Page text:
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RE: H1

From: Nigel Peck - MIS Web Design <nigel@miswebdesign.com>
Date: Wed, 12 Feb 2003 22:46:46 -0000
To: "Jared Warren" <warren@cs.queensu.ca>, <www-html@w3.org>
Message-ID: <BFECLKEDIHDIPFDEBCFNOELGDKAA.nigel@miswebdesign.com>

> Exactly. Which is why the *default* stylesheet can suggest some places
> it might be shown, but authors should not make any assumptions about
> where it will turn up. Just as the 2nd chapter of a book isn't titled
> "<name of book> : <title>", the page should not be either.

But when you have a book in your hand you know which book you have in your
hand, when someone sees a reference to a page either in bookmarks or search
results they need a way of knowing which book (site) it comes from. The name
of the site in the title serves this purpose.

> -----Original Message-----
> From: www-html-request@w3.org [mailto:www-html-request@w3.org]On Behalf
> Of Jared Warren
> Sent: 12 February 2003 22:42
> To: www-html@w3.org
> Subject: Re: H1
>
>
>
> > >After all, it is entirely arbitrary for UAs to put the contents of the
> > >TITLE element in the titlebar.
> > Not really. I'd consider TITLE to be a form of metadata,
> separate from the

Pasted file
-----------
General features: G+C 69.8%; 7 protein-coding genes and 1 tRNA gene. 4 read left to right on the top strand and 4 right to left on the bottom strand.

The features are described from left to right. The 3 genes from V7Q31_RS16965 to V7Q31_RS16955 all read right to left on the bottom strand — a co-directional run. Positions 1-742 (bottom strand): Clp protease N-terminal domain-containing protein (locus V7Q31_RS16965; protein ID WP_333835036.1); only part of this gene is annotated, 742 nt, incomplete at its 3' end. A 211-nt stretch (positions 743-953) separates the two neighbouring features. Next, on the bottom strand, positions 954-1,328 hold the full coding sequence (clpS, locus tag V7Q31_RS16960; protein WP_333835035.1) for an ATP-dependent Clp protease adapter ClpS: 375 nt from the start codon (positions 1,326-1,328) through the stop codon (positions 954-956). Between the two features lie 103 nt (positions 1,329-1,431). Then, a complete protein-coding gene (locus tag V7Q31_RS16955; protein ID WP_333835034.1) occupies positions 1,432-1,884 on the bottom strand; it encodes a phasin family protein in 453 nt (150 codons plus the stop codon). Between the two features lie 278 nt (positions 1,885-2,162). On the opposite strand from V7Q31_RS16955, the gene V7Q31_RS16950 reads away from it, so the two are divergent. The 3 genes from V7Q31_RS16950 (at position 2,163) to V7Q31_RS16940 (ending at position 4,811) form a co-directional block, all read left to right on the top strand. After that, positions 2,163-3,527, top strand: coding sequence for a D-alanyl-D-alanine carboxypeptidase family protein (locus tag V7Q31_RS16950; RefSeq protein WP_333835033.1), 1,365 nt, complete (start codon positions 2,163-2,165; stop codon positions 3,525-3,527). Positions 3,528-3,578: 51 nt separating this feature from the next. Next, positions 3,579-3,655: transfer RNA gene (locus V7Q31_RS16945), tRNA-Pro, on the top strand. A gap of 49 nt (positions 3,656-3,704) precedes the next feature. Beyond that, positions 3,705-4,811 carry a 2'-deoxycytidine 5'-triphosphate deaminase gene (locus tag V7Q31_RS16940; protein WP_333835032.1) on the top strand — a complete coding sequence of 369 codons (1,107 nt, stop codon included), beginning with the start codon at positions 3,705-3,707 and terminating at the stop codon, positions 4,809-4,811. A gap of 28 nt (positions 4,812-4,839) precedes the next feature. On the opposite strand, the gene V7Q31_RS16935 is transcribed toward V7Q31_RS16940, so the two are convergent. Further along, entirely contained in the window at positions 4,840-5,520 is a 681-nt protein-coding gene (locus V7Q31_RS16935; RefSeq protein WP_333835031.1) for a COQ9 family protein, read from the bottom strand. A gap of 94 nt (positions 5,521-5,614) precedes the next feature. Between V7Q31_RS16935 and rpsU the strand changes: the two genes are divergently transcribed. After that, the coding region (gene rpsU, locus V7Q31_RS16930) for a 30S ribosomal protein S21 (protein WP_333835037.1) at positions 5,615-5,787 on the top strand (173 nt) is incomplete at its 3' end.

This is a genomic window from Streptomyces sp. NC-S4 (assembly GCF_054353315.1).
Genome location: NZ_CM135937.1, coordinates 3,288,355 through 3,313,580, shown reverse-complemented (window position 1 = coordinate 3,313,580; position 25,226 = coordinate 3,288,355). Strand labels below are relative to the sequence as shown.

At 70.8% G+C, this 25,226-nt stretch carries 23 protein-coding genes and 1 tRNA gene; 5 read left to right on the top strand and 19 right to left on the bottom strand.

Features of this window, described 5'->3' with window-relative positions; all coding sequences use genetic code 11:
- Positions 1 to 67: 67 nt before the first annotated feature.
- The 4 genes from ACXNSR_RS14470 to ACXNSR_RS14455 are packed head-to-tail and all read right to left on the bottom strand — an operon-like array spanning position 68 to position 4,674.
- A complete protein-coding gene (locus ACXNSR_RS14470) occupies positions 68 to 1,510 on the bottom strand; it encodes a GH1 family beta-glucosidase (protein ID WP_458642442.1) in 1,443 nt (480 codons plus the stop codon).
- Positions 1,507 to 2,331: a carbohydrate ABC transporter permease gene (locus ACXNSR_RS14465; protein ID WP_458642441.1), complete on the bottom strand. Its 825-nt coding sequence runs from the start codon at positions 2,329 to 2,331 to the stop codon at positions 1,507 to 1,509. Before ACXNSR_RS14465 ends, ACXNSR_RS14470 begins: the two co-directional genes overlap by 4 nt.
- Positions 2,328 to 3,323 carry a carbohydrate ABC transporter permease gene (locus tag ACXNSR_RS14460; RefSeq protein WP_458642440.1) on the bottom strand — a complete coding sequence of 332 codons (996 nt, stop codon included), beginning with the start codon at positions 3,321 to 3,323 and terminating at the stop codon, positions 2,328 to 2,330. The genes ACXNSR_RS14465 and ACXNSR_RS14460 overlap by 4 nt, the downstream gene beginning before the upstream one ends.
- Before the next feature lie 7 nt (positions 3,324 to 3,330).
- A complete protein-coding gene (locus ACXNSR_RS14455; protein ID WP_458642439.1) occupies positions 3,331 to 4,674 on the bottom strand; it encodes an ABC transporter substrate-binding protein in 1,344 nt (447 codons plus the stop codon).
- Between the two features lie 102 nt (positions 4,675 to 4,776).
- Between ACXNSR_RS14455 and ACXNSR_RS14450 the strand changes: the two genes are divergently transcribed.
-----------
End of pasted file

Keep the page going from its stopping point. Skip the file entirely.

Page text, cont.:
> > content. It's isn't supposed to be a part of what is shown to the user,
> > but auxiliary data, perhaps shown, perhaps not shown. Kind of like
> > authorship metadata, stylesheet URI's and the ilk.
>
> Exactly. Which is why the *default* stylesheet can suggest some places
> it might be shown, but authors should not make any assumptions about
> where it will turn up. Just as the 2nd chapter of a book isn't titled
> "<name of book> : <title>", the page should not be either.
>
> > From your standpoint, then, TITLE is the first level heading and H1 the
> > second level one. From here on, it's even more natural that there are
> > multiple parallel H1's.
>
> My opinion is that H elements shall only be allowed to be the children
> of SECTIONs, and BODY's equivalent shall be TITLE. Since I almost always
> have the same or similar content in TITLE and H1 I'd prefer if the
> default was normalised. (And if you don't like the default you can
> override it -- just like the rest of the default style.)
>
> ~ Jared Warren
> Computing Science, Queen's University
>
Received on Wednesday, 12 February 2003 17:47:05 GMT

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